Is there a released version compatible with the target Sitecore version?
Take these things into account for the upgrade.
What type of hosting you are currently using for your Sitecore instances and do you plan to migrate those?
On prem, Cloud, or Hybrid. Consider the costs and the cloud provider preferred.
Get an architecture diagram for each server instance, in each environment
This would include:
- Content Delivery roles
- Content Management roles
- Other Sitecore roles (like Processing/Aggregation, Reporting, Publishing)
- Additional servers (such as SQL Server, MongoDB,and SOLR indexing servers)
- Caching or session services (like Redis)
- CDN service provider(s) used per environment
Approach for the upgrade process
- Side-by-side instances (separate servers): In this approach, you work completely separated from existing production and testing environments. Be aware of the additional infrastructure and cost requirements, associated with spinning new server(s) for the target version of Sitecore and its infrastructure.
- Side-by-side instances (same servers): In this approach, you run the upgrade in the same server where the current Sitecore version resides. You need to make sure the OS, IIS, .NET Framework, etc. are meeting minimum requirements of the target Sitecore version, and using a common infrastructure such as SQL, MongoDB, SOLR, etc.
- In-place Sitecore instance upgrade: Run the upgrade against the current version of Sitecore. Replace/upgrade the current version with the target version in each environment. In 99% of cases, this approach is not even an option, as it completely replaces current environments while having the site down during the upgrade. This could be an option in case the site has not been released yet. It might have started being developed in an older version and now business wants to take advantage of the new features in newer Sitecore versions.
Website visitor numbers
This number can help you to evaluate whether the planned upgrade architecture will support the workload.
Take for instance the kb Sitecore Managed Cloud Standard – topologies and tiers for Sitecore XP 10.0. As you can see, depending on the approximate visits per month range, you scaling strategy will vary and incur in more costs.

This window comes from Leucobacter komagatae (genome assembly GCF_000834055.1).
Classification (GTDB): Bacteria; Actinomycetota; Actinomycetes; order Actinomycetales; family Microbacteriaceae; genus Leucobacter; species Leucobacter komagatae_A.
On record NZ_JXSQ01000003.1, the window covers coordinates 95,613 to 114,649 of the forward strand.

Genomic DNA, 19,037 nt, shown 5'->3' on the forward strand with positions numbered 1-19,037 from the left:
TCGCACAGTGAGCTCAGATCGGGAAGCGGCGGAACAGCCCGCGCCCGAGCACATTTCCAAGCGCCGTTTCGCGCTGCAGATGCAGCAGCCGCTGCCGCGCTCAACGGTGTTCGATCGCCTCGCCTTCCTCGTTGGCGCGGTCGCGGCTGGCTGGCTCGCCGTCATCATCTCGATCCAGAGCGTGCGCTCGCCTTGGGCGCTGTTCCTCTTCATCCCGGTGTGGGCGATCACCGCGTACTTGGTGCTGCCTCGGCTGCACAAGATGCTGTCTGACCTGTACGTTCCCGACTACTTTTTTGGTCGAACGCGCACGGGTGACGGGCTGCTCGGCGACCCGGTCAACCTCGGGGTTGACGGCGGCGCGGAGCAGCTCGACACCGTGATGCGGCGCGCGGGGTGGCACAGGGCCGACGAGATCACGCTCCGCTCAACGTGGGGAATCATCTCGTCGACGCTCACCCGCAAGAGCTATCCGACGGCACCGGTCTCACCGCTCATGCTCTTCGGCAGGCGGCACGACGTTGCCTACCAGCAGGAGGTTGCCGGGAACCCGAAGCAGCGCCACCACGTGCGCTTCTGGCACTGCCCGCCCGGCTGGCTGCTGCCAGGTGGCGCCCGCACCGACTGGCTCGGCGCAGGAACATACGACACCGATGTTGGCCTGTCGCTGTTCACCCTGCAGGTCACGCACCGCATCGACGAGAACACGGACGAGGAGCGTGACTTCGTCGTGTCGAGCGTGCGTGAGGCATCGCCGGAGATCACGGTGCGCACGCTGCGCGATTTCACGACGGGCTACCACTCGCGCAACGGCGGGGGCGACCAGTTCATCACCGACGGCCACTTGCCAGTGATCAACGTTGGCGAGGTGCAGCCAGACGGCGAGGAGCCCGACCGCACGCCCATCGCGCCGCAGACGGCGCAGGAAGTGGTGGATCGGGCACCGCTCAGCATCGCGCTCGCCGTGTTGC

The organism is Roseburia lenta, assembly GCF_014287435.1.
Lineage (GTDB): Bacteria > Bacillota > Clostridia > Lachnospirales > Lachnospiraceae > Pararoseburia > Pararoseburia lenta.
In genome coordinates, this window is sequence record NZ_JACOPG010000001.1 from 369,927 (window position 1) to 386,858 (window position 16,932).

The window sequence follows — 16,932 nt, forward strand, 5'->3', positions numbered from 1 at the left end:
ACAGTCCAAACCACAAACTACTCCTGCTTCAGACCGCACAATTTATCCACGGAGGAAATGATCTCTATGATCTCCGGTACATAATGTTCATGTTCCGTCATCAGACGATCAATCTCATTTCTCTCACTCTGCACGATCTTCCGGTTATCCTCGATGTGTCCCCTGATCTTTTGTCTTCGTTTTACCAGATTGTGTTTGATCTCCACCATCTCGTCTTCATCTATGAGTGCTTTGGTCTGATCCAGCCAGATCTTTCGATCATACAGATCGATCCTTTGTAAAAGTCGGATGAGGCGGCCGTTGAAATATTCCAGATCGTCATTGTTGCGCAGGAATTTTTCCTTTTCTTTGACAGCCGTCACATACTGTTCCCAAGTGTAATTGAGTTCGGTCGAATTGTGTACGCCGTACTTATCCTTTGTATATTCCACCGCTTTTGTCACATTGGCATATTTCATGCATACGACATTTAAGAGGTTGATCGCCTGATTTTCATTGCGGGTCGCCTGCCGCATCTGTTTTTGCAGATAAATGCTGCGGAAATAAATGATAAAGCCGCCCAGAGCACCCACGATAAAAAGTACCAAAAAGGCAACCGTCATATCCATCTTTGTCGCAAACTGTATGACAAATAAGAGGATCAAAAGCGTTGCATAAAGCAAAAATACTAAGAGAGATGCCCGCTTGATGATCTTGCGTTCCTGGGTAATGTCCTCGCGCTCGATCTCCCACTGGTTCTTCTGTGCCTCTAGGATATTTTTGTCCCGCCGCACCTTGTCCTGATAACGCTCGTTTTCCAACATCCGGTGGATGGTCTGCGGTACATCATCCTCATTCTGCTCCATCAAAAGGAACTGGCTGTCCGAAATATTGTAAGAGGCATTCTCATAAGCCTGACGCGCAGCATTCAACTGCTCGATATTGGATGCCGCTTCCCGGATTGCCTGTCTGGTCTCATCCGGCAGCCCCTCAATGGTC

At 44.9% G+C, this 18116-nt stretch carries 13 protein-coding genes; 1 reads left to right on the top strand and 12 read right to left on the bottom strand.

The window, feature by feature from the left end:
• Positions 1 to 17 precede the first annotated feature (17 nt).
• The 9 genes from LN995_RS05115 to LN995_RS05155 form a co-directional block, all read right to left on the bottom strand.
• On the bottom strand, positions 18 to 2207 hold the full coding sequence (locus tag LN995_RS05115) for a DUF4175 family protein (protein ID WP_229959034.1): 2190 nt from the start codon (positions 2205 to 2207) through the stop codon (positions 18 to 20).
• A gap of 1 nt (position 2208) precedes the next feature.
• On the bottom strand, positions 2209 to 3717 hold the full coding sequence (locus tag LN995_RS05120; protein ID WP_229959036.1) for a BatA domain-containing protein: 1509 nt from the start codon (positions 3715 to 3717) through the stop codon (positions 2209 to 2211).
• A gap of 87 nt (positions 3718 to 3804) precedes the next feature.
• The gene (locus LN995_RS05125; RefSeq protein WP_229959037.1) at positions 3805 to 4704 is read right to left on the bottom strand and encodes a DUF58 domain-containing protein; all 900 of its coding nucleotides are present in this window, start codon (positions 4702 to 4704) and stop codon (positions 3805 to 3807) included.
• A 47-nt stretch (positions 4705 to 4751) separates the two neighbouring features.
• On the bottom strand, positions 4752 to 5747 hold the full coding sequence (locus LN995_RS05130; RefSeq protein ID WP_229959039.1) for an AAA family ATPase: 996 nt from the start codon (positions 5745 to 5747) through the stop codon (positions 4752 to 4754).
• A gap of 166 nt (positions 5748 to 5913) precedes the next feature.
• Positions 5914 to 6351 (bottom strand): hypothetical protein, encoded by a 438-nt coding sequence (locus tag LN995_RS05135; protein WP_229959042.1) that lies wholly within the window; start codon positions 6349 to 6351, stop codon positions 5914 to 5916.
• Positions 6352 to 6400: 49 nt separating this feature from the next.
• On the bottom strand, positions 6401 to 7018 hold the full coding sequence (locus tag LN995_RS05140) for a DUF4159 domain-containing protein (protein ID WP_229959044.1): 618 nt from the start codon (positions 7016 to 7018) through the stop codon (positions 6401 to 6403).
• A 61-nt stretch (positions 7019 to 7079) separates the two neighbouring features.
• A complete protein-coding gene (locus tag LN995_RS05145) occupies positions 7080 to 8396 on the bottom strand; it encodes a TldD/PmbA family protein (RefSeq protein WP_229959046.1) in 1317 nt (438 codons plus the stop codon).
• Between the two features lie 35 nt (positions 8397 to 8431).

Existing build and deployment process
How is the solution currently deployed?
If you don’t have a CI/CD in place, maybe this is the opportunity to get some budget to set this up.
How long a freeze is acceptable for the stakeholders
You must let everybody known that at some point content update will need to wait until you go live with the upgrade. This could be 3 days, a week, or more. Speak to the business and come to an agreement.
Also, code freeze is important, since you don't want to merge code on the go-live date. Or even worst, get a call from Bob-the-marketer complaining that his new fancy hero banner is no longer available after the upgrade.
If possible, what are the current known issues
You might want to know what is not currently working, so you don't waste time trying to bug fix something that was not broken by the upgrade.
"What is in there" phase
At this stage, you should challenge your initial assumptions about the upgrade.
You will get databases backup, the website folder, the latest source code, all from production (if possible), and finally install everything on your machine.
- current Sitecore version
- actual Sitecore/third-party modules installed
- Sitecore Support patches
- is the solution following the Helix guidelines?
- is there any automated process to publish assemblies and configs (Gulp, Powershell, customizations done to MSBuild)?
- is there any Sitecore system file (.configs, .aspx pages, etc) that have been overwritten?
You'll also read the release notes from the versions between the current and the target one. See what have been deprecated, what have been removed, what are the breaking changes. For example, if you are using SXA, and have created NVelocity templates, those no longer work on newer Sitecore versions. You must migrate them to Scriban templates.